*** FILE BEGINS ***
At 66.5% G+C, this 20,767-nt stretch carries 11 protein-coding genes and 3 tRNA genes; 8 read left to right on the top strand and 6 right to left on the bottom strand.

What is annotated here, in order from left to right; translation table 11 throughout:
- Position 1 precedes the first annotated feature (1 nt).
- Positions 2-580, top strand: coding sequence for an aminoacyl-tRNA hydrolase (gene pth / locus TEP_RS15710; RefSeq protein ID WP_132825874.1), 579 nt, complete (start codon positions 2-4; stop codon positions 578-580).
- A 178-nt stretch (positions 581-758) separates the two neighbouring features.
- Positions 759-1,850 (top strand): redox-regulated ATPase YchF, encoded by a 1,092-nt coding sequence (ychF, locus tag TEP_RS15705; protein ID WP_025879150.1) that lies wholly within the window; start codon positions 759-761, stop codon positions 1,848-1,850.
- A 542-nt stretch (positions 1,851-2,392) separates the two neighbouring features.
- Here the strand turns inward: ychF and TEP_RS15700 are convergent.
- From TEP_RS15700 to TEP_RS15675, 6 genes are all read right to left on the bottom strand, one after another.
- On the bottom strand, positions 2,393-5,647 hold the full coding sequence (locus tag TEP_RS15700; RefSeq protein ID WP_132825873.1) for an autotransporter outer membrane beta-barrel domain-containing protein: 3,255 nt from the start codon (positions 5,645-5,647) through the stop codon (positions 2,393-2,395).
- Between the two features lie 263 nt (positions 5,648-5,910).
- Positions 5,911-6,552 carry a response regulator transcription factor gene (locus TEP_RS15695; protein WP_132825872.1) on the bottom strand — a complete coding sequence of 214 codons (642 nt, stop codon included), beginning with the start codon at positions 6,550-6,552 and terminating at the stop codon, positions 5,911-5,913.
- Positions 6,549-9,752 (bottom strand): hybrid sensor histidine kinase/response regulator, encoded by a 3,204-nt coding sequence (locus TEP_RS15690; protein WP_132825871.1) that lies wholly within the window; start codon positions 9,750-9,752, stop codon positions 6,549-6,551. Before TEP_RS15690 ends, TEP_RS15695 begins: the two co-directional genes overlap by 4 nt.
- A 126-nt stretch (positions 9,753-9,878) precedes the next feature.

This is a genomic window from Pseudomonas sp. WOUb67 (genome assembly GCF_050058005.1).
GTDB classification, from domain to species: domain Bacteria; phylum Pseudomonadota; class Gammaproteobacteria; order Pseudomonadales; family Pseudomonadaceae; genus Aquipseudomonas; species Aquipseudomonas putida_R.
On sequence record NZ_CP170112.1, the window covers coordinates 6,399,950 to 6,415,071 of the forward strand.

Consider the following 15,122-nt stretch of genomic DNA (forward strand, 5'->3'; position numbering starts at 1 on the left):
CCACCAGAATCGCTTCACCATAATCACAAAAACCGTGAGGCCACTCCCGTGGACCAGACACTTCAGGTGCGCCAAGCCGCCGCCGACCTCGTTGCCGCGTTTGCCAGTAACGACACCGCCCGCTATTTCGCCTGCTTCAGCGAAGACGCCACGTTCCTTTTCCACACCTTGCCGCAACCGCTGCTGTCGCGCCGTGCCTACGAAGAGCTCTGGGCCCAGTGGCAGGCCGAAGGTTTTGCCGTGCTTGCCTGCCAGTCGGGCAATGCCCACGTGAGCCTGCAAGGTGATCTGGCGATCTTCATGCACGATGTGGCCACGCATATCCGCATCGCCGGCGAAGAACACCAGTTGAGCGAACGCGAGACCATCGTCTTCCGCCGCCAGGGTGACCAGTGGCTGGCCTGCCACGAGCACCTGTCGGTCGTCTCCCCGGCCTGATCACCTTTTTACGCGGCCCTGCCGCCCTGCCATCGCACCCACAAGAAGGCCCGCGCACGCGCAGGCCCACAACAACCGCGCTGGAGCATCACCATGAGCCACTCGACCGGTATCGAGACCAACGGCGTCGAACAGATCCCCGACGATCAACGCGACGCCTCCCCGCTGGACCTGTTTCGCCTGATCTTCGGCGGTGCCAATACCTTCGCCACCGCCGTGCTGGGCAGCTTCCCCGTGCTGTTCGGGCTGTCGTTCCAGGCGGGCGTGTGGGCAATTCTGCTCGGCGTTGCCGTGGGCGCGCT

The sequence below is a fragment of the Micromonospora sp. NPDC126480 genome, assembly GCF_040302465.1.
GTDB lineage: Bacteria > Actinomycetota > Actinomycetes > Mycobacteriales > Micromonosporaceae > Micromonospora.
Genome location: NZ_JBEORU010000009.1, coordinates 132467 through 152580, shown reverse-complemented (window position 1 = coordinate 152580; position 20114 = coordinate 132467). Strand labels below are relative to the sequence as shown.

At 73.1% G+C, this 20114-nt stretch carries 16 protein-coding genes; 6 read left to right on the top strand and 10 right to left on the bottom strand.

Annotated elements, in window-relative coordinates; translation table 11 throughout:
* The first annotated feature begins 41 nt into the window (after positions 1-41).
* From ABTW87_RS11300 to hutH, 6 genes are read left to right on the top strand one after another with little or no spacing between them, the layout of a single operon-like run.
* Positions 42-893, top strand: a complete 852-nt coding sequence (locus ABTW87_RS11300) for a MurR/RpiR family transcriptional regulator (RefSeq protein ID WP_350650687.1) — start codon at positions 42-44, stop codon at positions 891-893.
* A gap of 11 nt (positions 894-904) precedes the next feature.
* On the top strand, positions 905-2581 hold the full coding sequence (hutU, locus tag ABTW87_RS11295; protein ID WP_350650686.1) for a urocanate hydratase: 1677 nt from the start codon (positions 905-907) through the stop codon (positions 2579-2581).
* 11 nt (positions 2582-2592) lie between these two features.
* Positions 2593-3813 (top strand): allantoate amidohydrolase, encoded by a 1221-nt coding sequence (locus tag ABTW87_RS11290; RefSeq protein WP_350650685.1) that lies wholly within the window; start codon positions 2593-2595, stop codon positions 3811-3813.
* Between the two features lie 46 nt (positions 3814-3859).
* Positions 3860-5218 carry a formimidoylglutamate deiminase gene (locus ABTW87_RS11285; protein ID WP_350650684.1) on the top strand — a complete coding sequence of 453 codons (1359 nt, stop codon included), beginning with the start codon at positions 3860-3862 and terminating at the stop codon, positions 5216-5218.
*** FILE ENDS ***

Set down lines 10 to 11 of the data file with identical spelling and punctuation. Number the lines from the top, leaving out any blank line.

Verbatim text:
- On the bottom strand, positions 2,393-5,647 hold the full coding sequence (locus tag TEP_RS15700; RefSeq protein ID WP_132825873.1) for an autotransporter outer membrane beta-barrel domain-containing protein: 3,255 nt from the start codon (positions 5,645-5,647) through the stop codon (positions 2,393-2,395).
- Between the two features lie 263 nt (positions 5,648-5,910).